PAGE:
Yes, we drank this as children, because, ostensibly, the alcohol had “burned off.” Tee-hee-hee! Naughty children, we never let on that it was potent. Of course, we were also children whose mothers rubbed our gums with whiskey when we were teething, so we were already ruined by the Demon Spirits. I don’t recommend my version for children because it isn’t nearly as benign as Grandma’s. Ladle some into a heat-proof measuring cup for the kiddies. Keep the good stuff for yourself.
Kentucky Boiled Custard makes a little over ½ gallon
Why did they cook it? Perhaps it was to ensure safety on the frontier. Salmonella can be killed at 145° F. Perhaps just to thicken it. Why didn’t they use cream? Who knows? Let me know, if you do.
Don’t get chintzy on the quality of the vanilla, because it adds to the flavor, significantly. I keep three different vanilla brands (plus vanilla beans and paste) in my over-stocked larder. One of the three is clear, artificial, and used in decorator’s icing, where the color is more crucial than the flavor.
You can speed up the cooking process by warming all but two cups of the milk. If you add hot milk to eggs, they will cook. Use a clean candy thermometer (I have a separate deep frying thermometer to avoid grease contamination). Technically, you can cook the mixture until it just coats the back of a spoon (you can see a trail when you run your finger through it), but I find that an imprecise way to cook and too “frontiersy”. It may have worked for Grandma, but it doesn’t always work for me.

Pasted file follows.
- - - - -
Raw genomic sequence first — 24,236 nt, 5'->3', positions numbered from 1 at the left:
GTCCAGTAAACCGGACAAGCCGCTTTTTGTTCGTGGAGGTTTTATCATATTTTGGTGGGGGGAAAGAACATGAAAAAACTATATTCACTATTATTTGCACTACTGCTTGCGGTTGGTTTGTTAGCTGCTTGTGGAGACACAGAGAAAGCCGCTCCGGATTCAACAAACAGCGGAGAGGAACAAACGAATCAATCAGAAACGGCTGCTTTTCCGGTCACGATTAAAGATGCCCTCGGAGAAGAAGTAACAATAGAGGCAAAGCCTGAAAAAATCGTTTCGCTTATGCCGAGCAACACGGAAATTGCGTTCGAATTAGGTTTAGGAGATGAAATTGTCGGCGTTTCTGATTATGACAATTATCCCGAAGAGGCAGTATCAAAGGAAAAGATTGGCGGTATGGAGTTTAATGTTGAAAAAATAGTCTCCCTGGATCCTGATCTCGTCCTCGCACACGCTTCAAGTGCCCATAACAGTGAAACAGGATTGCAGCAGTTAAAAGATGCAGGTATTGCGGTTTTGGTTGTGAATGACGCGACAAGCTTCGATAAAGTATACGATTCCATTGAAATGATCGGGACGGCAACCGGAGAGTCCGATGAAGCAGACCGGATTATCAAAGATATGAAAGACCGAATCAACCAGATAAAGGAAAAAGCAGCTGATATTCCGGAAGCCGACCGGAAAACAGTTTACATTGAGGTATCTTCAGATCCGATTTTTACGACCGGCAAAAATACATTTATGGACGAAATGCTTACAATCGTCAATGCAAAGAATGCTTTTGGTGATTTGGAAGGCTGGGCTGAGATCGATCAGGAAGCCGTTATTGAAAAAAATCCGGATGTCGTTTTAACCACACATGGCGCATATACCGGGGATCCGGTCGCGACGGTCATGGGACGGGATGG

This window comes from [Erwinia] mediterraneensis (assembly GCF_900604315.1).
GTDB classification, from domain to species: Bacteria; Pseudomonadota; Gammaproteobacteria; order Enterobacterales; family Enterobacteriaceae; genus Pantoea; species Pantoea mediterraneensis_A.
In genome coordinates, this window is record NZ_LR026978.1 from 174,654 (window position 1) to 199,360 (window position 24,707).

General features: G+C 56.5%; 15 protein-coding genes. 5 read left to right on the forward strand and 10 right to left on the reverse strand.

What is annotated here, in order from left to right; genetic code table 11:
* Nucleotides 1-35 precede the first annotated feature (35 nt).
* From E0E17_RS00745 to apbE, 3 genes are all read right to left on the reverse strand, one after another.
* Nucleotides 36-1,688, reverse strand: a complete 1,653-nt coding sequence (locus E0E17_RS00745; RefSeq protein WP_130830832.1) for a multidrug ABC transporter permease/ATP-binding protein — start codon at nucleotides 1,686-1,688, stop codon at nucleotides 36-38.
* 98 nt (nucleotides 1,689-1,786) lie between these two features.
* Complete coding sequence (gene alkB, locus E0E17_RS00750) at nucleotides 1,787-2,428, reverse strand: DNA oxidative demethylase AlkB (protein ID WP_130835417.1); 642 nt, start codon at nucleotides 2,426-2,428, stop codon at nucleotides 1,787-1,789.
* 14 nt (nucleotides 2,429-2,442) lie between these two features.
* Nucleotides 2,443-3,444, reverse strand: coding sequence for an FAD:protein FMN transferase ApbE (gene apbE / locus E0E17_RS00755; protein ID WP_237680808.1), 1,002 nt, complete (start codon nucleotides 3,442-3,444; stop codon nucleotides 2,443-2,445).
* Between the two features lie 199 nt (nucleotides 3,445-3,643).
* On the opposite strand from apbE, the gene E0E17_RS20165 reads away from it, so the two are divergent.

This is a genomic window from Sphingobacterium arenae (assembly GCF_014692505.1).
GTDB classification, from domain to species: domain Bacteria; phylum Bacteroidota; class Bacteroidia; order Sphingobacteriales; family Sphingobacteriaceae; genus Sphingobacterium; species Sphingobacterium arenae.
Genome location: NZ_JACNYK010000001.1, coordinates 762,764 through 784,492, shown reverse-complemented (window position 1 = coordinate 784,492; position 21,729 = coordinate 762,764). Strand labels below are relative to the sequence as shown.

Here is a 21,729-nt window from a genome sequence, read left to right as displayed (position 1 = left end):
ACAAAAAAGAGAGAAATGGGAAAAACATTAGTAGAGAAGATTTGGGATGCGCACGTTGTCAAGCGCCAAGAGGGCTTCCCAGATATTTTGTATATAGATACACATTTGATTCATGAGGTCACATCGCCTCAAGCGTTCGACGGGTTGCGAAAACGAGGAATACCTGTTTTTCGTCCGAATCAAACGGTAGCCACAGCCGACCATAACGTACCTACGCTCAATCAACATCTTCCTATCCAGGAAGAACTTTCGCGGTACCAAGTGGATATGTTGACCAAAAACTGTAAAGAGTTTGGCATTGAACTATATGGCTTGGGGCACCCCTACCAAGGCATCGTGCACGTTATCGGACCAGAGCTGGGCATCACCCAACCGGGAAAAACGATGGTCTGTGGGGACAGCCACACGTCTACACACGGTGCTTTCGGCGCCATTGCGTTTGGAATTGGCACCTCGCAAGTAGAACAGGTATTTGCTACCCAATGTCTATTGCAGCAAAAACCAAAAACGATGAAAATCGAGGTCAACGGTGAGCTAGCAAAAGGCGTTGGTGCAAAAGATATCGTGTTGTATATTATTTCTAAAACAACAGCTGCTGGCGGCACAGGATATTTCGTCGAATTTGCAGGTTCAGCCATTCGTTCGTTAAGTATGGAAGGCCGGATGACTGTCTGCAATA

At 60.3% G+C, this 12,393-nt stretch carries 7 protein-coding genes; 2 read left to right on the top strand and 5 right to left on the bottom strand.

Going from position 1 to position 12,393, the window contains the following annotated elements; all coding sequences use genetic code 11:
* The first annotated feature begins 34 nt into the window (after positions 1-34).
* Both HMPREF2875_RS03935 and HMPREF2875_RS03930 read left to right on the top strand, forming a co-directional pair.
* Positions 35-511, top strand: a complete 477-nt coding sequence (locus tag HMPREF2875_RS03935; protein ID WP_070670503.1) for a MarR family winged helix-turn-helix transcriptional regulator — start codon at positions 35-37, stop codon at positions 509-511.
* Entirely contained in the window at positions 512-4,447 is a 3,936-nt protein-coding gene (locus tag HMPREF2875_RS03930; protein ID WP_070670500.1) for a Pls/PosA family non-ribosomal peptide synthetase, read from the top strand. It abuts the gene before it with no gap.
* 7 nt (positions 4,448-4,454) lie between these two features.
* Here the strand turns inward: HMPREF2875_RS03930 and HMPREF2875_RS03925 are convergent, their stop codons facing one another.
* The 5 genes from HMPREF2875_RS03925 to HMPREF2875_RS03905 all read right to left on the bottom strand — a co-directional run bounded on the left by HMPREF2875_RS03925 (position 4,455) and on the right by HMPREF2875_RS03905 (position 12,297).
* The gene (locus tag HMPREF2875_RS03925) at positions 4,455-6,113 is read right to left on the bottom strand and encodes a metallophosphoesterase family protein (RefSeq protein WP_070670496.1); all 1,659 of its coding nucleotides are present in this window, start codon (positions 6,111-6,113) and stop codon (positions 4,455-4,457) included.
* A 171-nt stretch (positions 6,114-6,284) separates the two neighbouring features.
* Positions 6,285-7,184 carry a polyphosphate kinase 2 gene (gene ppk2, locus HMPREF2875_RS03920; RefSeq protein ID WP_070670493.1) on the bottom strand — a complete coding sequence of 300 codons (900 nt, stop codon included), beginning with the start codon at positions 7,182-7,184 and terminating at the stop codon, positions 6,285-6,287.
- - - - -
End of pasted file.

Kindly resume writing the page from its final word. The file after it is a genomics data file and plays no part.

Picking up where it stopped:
This looks like a LOT of bourbon, but, consider that the recipe makes about 70-ounces. This translates into one ounce of bourbon for every 8-ounce cup of custard. Surely, you wouldn’t put less than a shot (1½ ounces) in a drink, would you? Why do you think Santa is so jolly when he leaves my house?
Note: If your double boiler is smaller than mine (which holds the entire ½ gallon), make it in two batches.
6 eggs, beaten until foamy
¾ cup granulated sugar
½ gallon whole milk (lower fat won’t do)
2 teaspoons real vanilla extract
1 cup bourbon
Freshly grated nutmeg
Whisk the sugar thoroughly into the eggs. Whisk in 2 cups of cold milk and pour into the top of a double boiler, sitting over simmering water. Whisk in remaining cold or warm milk. Stir constantly, until the mixture reaches 160°. Pour in the bourbon and stir until the mixture reaches 170°. Immediately remove from heat and pour into a heat-proof container (I use three, to speed up the cooling process) through a very fine sieve (I use a Chinois) or a strainer lined with cheesecloth, to remove any coagulated egg whites or yolk. Cover and refrigerate until cold. (It thickens as it cools, so don’t overcook it.) Uncover and whisk the mixture. Re-strain into serving container. (I save the plastic milk container so that I can shake it up.) Top each serving with a fresh grating of nutmeg.
Grandma’s 1930s double boiler fits snugly into my 1980s stock pot. In the photo at bottom right, you can see the coagulated egg remains strained through the Chinois.